Study Of Alopecia Areata

Study of Alopecia Areata Hair Loss Treatment: Is There A Cure? In the study of hair loss treatment alopecia areata often takes a backseat to androgenic alopecia. But alopecia areata hair loss treatment has sprung from treatments that have been effective in treating androgenic alopecia.

Androgenic Alopecia
The term "alopecia" simply means "hair loss." If you have lost hair, you have some form of alopecia. Androgenic alopecia is a condition you're probably more familiar with from its non-medical term--male pattern balding.

Androgenic alopecia differs from alopecia areata, however, in that androgenic alopecia is caused by a hormonal process that of converting testosterone to the testosterone-derivative DHT. DHT shrinks and harms hair follicles by co-opting the enzymes in the hair follicles, causing your hair to fail to regrow after the normal course of shedding we all go through.

The study of Alopiecia Areata shows that Androgenic alopecia is triggered by hormones, which fluctuate as the body ages and stresses, which is why older men often have progressively more hair loss. Women who suffer from androgenic alopecia often do so in conjunction with a reduction in their female hormones (which throws a woman's hormone balance out of balance).

Alopecia areata, on the other hand, is an autoimmune disease. Study of alopecia areata has shown that the disease is present in your genes--either you have the genetic markers for it, or you don't. If you do have the genetic markers for it, that still doesn't mean you are guaranteed to lose hair. If you have been diagnosed with other autoimmune diseases such as celiac disease, type 1 diabetes, or rheumatoid arthritis, you may have an increased chance of developing the symptoms of alopecia areata.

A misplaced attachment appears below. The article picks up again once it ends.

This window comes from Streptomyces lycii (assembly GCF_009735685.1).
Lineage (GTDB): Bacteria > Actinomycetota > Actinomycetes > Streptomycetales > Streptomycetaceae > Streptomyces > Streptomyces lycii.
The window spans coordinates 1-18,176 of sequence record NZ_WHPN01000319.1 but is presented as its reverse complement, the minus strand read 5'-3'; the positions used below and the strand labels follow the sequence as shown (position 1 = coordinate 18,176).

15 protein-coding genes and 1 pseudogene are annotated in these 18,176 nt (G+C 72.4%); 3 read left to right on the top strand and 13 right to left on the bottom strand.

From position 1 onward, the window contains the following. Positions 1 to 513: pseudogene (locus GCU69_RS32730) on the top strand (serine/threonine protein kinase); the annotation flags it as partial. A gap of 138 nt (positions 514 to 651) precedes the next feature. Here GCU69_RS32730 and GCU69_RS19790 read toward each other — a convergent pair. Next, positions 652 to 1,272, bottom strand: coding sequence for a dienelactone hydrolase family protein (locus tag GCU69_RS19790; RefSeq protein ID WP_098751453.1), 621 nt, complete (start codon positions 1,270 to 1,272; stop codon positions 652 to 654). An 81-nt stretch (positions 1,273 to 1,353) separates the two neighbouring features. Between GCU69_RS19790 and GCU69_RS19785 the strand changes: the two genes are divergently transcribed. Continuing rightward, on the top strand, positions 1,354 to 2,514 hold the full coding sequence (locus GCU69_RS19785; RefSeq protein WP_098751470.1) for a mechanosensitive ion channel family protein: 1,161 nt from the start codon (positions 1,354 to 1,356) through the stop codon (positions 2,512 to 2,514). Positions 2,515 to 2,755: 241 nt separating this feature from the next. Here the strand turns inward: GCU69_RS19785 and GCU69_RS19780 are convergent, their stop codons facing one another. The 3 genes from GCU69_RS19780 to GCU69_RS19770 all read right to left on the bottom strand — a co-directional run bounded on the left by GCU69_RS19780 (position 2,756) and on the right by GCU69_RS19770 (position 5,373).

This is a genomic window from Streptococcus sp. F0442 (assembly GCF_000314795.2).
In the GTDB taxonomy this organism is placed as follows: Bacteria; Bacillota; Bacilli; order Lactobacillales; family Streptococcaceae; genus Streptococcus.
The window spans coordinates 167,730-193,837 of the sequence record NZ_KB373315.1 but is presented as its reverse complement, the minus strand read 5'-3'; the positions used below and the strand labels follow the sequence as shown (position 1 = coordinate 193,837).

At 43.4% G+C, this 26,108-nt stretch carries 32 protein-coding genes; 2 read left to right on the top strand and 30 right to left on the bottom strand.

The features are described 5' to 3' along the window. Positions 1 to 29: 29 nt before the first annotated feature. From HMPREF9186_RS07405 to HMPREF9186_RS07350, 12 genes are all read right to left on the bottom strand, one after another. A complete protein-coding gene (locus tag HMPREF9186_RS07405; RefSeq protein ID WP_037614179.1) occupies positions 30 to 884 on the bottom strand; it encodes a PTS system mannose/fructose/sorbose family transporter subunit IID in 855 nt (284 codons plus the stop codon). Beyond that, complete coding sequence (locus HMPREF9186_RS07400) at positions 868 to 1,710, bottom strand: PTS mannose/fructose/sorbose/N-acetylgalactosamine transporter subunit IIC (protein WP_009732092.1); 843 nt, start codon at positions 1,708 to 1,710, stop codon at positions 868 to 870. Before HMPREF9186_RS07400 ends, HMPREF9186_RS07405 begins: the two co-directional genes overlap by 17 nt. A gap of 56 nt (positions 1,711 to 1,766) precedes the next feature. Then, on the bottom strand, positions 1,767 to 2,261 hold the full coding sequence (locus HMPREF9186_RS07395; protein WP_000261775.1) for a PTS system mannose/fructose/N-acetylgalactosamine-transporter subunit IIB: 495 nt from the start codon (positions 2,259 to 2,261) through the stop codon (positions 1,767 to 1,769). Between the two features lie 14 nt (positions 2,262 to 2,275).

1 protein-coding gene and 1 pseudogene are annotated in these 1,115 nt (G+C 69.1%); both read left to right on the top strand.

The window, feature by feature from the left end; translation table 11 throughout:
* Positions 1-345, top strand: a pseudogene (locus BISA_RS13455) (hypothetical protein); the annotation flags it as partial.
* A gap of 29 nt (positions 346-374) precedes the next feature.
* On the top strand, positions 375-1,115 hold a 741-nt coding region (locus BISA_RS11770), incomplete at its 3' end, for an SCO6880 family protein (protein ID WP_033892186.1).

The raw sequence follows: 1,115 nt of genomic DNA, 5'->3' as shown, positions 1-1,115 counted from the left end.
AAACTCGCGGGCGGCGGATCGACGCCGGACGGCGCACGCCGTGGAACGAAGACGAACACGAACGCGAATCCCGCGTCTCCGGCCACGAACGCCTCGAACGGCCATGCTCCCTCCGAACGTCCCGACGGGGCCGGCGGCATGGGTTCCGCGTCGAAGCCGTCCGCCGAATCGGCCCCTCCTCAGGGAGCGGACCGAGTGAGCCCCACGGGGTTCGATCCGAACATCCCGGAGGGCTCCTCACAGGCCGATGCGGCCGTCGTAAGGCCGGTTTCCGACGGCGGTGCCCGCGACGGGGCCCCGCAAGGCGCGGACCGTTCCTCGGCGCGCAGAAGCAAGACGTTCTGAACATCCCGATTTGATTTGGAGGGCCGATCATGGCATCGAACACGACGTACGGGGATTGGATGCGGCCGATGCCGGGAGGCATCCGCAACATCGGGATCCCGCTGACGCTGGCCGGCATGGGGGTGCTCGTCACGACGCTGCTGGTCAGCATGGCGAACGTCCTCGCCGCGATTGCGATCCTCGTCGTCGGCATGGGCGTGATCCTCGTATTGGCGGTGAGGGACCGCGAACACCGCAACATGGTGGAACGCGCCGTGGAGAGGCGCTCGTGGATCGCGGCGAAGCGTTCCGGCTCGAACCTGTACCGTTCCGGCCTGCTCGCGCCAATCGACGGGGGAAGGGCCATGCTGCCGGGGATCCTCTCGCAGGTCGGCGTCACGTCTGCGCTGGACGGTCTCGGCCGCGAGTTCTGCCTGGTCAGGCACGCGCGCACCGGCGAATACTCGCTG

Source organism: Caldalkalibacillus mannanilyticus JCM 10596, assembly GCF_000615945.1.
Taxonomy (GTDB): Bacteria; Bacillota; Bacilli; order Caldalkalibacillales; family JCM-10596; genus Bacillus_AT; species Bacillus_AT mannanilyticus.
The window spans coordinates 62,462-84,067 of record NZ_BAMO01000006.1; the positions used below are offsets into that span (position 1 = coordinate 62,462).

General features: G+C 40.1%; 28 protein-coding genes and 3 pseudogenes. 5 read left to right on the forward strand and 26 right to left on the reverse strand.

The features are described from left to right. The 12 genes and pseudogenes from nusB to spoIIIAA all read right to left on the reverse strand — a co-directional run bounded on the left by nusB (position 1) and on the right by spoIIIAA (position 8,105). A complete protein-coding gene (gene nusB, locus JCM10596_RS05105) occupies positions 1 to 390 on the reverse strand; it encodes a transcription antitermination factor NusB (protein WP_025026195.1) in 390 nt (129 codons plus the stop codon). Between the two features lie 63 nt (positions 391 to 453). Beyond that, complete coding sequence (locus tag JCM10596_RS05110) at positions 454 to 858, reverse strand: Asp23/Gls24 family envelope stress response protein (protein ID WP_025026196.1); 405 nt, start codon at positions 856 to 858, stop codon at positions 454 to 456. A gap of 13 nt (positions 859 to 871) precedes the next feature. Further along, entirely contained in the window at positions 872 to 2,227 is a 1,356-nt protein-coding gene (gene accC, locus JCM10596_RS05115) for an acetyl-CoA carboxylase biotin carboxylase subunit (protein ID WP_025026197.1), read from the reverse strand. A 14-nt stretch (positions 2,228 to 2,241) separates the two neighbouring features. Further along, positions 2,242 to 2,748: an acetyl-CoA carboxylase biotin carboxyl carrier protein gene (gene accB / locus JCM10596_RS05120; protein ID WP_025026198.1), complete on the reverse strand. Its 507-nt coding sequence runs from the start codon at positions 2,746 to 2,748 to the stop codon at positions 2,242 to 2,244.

The hair loss caused by alopecia areata occurs when your immune system sends a suppression message to your hair follicles. Unlike androgenic alopecia, which damages your hair follicles, alopecia areata does no harm to your follicles. Your hair follicles are perfectly healthy, and will regrow your hair as thickly as ever, as soon as your immune system stops sending the wrong message.

In the meantime, the most effective alopecia areata hair loss treatment encourages the hair follicle to grow hair in spite of the message sent by your immune system. A combination of cortisone creams or injections, plus a topical minoxidil solution is the hair loss treatment alopecia areata most responds to.

Alopecia areata manifests itself as one or more coin-sized patches of baldness on the scalp. In rarer, more severe cases, the patches are larger and can cover up to half of your scalp. In the most extreme cases, all the hair on your body falls out and fails to regrow. The symptoms suddenly appear, and just as suddenly, disappear, and your hair grows back like nothing ever happened.

The Study Of Alopecia

The study of alopecia areata still hasn't revealed what actually triggers that faulty message from your immune system. While the message is active, you can use the same topical treatments developed for androgenic alopecia, but be aware that as soon as you stop using the treatments, your hair growth will also stop.

There is currently no cure for alopecia areata, but it is not a medically harmful disease. There is also no FDA-approved alopecia areata hair loss treatment in existence.

But most doctors are willing to try treatments for related conditions of hair loss, like androgenic alopecia, and treatments for related autoimmune diseases. More is being discovered every day through the study of Alopecia Areata about which hair loss treatment alopecia areata sufferers will find most effective.